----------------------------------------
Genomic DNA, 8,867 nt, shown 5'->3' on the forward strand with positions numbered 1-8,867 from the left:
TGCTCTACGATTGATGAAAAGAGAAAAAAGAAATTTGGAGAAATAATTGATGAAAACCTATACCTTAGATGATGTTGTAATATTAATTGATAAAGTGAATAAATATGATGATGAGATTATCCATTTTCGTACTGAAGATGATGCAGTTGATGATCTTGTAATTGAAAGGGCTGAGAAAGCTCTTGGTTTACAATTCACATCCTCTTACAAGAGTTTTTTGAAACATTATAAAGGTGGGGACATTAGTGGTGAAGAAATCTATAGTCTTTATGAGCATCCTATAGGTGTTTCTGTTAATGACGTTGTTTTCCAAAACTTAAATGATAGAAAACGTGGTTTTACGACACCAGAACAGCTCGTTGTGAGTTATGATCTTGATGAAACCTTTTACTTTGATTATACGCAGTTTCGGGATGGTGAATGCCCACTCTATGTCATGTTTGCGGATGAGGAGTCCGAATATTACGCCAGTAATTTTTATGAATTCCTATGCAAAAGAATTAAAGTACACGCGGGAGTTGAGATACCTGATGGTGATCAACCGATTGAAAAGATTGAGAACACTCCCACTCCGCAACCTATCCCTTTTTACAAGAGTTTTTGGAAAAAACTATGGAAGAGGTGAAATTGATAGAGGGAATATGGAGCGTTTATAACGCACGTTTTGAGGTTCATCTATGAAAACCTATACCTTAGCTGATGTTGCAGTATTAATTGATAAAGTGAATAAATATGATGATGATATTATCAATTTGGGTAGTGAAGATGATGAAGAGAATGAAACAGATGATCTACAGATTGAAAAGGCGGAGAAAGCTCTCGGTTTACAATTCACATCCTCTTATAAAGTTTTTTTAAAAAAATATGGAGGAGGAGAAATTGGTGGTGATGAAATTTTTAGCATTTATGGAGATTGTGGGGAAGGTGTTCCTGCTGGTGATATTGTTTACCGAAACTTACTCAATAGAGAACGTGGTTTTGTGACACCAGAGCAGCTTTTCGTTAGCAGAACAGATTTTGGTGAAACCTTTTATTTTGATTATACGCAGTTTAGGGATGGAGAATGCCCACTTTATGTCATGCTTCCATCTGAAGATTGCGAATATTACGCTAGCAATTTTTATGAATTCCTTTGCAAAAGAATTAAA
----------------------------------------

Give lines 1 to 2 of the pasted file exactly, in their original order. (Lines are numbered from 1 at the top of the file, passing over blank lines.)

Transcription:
Genomic DNA, 8,867 nt, shown 5'->3' on the forward strand with positions numbered 1-8,867 from the left:
TGCTCTACGATTGATGAAAAGAGAAAAAAGAAATTTGGAGAAATAATTGATGAAAACCTATACCTTAGATGATGTTGTAATATTAATTGATAAAGTGAATAAATATGATGATGAGATTATCCATTTTCGTACTGAAGATGATGCAGTTGATGATCTTGTAATTGAAAGGGCTGAGAAAGCTCTTGGTTTACAATTCACATCCTCTTACAAGAGTTTTTTGAAACATTATAAAGGTGGGGACATTAGTGGTGAAGAAATCTATAGTCTTTATGAGCATCCTATAGGTGTTTCTGTTAATGACGTTGTTTTCCAAAACTTAAATGATAGAAAACGTGGTTTTACGACACCAGAACAGCTCGTTGTGAGTTATGATCTTGATGAAACCTTTTACTTTGATTATACGCAGTTTCGGGATGGTGAATGCCCACTCTATGTCATGTTTGCGGATGAGGAGTCCGAATATTACGCCAGTAATTTTTATGAATTCCTATGCAAAAGAATTAAAGTACACGCGGGAGTTGAGATACCTGATGGTGATCAACCGATTGAAAAGATTGAGAACACTCCCACTCCGCAACCTATCCCTTTTTACAAGAGTTTTTGGAAAAAACTATGGAAGAGGTGAAATTGATAGAGGGAATATGGAGCGTTTATAACGCACGTTTTGAGGTTCATCTATGAAAACCTATACCTTAGCTGATGTTGCAGTATTAATTGATAAAGTGAATAAATATGATGATGATATTATCAATTTGGGTAGTGAAGATGATGAAGAGAATGAAACAGATGATCTACAGATTGAAAAGGCGGAGAAAGCTCTCGGTTTACAATTCACATCCTCTTATAAAGTTTTTTTAAAAAAATATGGAGGAGGAGAAATTGGTGGTGATGAAATTTTTAGCATTTATGGAGATTGTGGGGAAGGTGTTCCTGCTGGTGATATTGTTTACCGAAACTTACTCAATAGAGAACGTGGTTTTGTGACACCAGAGCAGCTTTTCGTTAGCAGAACAGATTTTGGTGAAACCTTTTATTTTGATTATACGCAGTTTAGGGATGGAGAATGCCCACTTTATGTCATGCTTCCATCTGAAGATTGCGAATATTACGCTAGCAATTTTTATGAATTCCTTTGCAAAAGAATTAAA